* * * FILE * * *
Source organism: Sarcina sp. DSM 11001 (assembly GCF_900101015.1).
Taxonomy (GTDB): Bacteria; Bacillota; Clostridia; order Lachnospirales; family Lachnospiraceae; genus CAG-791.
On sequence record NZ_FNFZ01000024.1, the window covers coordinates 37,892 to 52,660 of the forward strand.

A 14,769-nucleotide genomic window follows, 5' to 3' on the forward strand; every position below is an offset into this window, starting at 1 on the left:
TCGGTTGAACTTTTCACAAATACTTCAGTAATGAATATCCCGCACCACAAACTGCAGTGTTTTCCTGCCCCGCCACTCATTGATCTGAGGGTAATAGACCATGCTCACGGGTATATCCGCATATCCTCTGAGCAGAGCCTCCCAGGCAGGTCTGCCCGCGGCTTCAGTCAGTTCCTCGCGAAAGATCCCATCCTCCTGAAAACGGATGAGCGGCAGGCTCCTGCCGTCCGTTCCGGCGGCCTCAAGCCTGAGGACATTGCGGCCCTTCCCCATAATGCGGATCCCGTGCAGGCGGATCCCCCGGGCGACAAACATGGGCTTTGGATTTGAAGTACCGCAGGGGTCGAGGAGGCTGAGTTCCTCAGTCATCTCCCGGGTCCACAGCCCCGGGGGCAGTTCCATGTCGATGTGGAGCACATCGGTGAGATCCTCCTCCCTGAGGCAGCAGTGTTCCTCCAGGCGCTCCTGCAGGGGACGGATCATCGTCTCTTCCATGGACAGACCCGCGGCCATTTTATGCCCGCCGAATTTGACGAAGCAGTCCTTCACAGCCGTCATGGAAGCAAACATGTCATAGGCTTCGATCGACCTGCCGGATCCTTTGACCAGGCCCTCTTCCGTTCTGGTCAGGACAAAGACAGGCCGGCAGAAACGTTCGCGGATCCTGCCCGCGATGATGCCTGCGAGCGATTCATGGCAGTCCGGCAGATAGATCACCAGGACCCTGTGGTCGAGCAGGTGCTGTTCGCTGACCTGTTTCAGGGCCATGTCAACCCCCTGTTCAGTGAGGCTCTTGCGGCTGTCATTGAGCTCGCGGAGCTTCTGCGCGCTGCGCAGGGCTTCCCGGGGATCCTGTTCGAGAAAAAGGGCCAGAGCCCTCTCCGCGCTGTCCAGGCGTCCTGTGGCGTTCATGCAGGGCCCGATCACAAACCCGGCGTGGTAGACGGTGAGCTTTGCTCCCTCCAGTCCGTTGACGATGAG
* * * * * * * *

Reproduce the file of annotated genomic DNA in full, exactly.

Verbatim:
Source organism: Sarcina sp. DSM 11001 (assembly GCF_900101015.1).
Taxonomy (GTDB): Bacteria; Bacillota; Clostridia; order Lachnospirales; family Lachnospiraceae; genus CAG-791.
On sequence record NZ_FNFZ01000024.1, the window covers coordinates 37,892 to 52,660 of the forward strand.

A 14,769-nucleotide genomic window follows, 5' to 3' on the forward strand; every position below is an offset into this window, starting at 1 on the left:
TCGGTTGAACTTTTCACAAATACTTCAGTAATGAATATCCCGCACCACAAACTGCAGTGTTTTCCTGCCCCGCCACTCATTGATCTGAGGGTAATAGACCATGCTCACGGGTATATCCGCATATCCTCTGAGCAGAGCCTCCCAGGCAGGTCTGCCCGCGGCTTCAGTCAGTTCCTCGCGAAAGATCCCATCCTCCTGAAAACGGATGAGCGGCAGGCTCCTGCCGTCCGTTCCGGCGGCCTCAAGCCTGAGGACATTGCGGCCCTTCCCCATAATGCGGATCCCGTGCAGGCGGATCCCCCGGGCGACAAACATGGGCTTTGGATTTGAAGTACCGCAGGGGTCGAGGAGGCTGAGTTCCTCAGTCATCTCCCGGGTCCACAGCCCCGGGGGCAGTTCCATGTCGATGTGGAGCACATCGGTGAGATCCTCCTCCCTGAGGCAGCAGTGTTCCTCCAGGCGCTCCTGCAGGGGACGGATCATCGTCTCTTCCATGGACAGACCCGCGGCCATTTTATGCCCGCCGAATTTGACGAAGCAGTCCTTCACAGCCGTCATGGAAGCAAACATGTCATAGGCTTCGATCGACCTGCCGGATCCTTTGACCAGGCCCTCTTCCGTTCTGGTCAGGACAAAGACAGGCCGGCAGAAACGTTCGCGGATCCTGCCCGCGATGATGCCTGCGAGCGATTCATGGCAGTCCGGCAGATAGATCACCAGGACCCTGTGGTCGAGCAGGTGCTGTTCGCTGACCTGTTTCAGGGCCATGTCAACCCCCTGTTCAGTGAGGCTCTTGCGGCTGTCATTGAGCTCGCGGAGCTTCTGCGCGCTGCGCAGGGCTTCCCGGGGATCCTGTTCGAGAAAAAGGGCCAGAGCCCTCTCCGCGCTGTCCAGGCGTCCTGTGGCGTTCATGCAGGGCCCGATCACAAACCCGGCGTGGTAGACGGTGAGCTTTGCTCCCTCCAGTCCGTTGACGATGAG